Second, reluctant giving also reveals misplaced values. Throughout this series we have made it abundantly clear that giving to the Lord is the greatest way to use your money for the promotion of God's glory and furtherance of our joy. What earthly possession can replace favor with God and heavenly rewards? Was it not the man in Jesus' parable who sold all that he had with "joy" to buy the field which represented the "kingdom of God" (Mt. 13:44)? Was it not the famous missionary Jim Elliot who said, "He is no fool who gives what he cannot keep to gain what he cannot lose." Was it not Moses in Deuteronomy 15:10 who said, "You shall generously give to Him, and your heart shall not be grieved when you give to Him, because for this thing the Lord your God will bless you in all your work and in all your undertakings."

How can we ever give to God remorsefully?


Our giving should be as we have purposed in our heart. It should be without regret. And third, it should be without compulsion.

As I mentioned earlier, our giving is an act of worship between the Lord and us. I never desire to know what you personally give. And the closest I will ever come to "guidelines" would be my comments about the "tithe." And even then, they only come to you by way of suggestion and consideration.

New Testament giving is never to be done out of necessity through a spirit of pressure or coercion. God is pleased with voluntary giving, which demonstrates true faith in each individual and not an obligation to some human standard.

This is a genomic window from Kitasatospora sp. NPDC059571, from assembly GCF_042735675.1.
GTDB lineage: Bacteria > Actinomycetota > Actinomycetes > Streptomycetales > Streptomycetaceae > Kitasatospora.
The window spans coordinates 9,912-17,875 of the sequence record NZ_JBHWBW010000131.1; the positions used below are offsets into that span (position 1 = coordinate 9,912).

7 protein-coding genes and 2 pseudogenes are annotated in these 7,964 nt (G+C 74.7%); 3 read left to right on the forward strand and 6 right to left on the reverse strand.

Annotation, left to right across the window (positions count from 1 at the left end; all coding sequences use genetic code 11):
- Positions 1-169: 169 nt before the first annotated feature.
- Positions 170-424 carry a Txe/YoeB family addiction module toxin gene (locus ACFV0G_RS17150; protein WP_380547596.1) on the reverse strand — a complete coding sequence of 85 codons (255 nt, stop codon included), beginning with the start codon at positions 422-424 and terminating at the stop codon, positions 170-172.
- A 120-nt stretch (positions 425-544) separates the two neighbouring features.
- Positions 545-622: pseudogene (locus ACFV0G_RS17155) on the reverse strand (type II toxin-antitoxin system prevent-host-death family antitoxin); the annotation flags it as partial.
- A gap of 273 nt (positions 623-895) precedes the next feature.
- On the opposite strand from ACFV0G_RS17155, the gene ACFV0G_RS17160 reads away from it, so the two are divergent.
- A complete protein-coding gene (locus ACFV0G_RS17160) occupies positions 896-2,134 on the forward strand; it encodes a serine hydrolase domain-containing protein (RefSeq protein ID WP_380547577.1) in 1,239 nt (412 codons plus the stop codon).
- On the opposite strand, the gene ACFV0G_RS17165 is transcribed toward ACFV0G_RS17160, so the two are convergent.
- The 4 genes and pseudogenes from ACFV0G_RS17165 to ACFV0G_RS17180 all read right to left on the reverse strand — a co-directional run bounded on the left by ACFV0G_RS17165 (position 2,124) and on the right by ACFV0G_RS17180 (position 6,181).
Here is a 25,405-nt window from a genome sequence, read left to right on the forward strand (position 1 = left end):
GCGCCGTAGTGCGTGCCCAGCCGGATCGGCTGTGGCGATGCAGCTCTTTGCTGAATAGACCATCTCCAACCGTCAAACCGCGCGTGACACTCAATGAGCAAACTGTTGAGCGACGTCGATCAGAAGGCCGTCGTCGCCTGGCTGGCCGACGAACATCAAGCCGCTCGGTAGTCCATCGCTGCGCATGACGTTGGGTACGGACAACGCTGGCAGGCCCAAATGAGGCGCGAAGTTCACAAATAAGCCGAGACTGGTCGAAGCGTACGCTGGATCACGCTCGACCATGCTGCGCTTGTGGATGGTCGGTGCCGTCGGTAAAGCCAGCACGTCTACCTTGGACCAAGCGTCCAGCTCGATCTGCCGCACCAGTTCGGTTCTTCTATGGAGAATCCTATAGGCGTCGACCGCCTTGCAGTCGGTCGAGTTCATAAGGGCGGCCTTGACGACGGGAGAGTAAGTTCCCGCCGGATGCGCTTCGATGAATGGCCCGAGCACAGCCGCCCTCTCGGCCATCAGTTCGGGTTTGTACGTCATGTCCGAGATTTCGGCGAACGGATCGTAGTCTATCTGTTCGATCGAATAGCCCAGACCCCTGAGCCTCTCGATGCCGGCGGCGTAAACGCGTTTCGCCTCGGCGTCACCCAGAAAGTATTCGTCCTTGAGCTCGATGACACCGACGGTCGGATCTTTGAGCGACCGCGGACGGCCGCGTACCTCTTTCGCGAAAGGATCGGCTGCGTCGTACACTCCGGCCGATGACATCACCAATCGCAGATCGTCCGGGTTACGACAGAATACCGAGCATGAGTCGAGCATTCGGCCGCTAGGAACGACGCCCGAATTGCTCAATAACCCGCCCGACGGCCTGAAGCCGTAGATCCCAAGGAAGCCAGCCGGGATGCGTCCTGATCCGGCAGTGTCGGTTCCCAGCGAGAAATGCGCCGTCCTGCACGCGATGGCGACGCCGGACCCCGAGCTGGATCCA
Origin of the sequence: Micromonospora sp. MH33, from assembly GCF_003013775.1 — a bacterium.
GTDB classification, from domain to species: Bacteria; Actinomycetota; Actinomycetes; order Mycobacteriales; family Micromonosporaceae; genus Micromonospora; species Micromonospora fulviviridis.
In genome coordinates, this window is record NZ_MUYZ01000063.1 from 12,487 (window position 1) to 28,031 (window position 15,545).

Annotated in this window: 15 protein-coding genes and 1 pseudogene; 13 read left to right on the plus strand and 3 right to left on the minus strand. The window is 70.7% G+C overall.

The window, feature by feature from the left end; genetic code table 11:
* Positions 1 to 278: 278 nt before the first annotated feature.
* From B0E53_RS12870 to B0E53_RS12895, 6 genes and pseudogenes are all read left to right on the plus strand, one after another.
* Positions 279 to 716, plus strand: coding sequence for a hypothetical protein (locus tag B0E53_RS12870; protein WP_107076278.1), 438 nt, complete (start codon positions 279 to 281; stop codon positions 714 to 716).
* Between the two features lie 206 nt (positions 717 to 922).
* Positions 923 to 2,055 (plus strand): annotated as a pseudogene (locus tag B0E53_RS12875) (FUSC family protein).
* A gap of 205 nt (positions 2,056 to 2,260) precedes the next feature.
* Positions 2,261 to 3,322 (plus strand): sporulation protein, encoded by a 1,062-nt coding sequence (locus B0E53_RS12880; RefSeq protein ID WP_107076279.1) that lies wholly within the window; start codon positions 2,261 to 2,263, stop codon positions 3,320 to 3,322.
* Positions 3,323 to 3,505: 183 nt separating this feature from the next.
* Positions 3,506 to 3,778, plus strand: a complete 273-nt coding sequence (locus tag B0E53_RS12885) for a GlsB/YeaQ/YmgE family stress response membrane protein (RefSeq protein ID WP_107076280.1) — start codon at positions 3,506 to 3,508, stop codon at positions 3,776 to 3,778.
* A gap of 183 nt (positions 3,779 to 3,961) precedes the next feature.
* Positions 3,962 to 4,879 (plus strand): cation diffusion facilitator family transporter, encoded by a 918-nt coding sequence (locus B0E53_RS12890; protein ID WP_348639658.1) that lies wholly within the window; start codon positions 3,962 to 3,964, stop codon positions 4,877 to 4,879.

Someone once defined three stages of giving: You have to (which is law). You ought to (which is obligation). You want to (which is grace). Regardless of where we live on the timeline of biblical revelation, God is always most pleased with graceful giving.

By way of negative example, the Lord has provided for us Ananias and Sapphire. You're familiar with their story recorded in Acts 5. Out of compulsion, they sold a piece of property, kept some of the money for themselves and then deceived others that they were giving the whole amount. "But Peter said, 'Ananias, why has Satan filled your heart to lie to the Holy Spirit and to keep back some of the price of the land? While it remained unsold, did it not remain your own? And after it was sold, was it not under your control? Why is it that you have conceived this deed in your heart? You have not lied to men but to God'" (Ac. 5:3-4). Peter made it clear, Ananias and Sapphire were free to do as the Lord directed their hearts to give, but motivated out of compulsion and a concern for human applause the couple gave with deceit and such an action resulted in God taking both of their lives (Ac. 5:1-11).

On the positive side we have Barnabas. Luke tells us he "owned a tract of land, sold it and brought the money and laid it at the apostles' feet" (Ac. 4:37) as a freewill offering to the Lord's work not under compulsion.


Finally we end in the fourth point with another positive admonition. What kind of giver pleases the Lord? In closing verse 7, Paul could not speak any clearer. "For God loves a cheerful giver." Cheerful giving in many ways can be defined as the culmination of all we have studied thus far. In other words, a cheerful giver gives freely without regret or obligation.

"God loves a cheerful giver." One Commentator said, "Of course, God loves all His children…The point is that giving willingly from the heart pleases Him, and this should encourage every Christian to give with cheerfulness, not with misgivings or second thoughts" (Kent, Homer. Studies in Second Corinthians, Baker, 1982, p. 142). When we speak of God loving a cheerful giver, what we're talking about here is divine approval!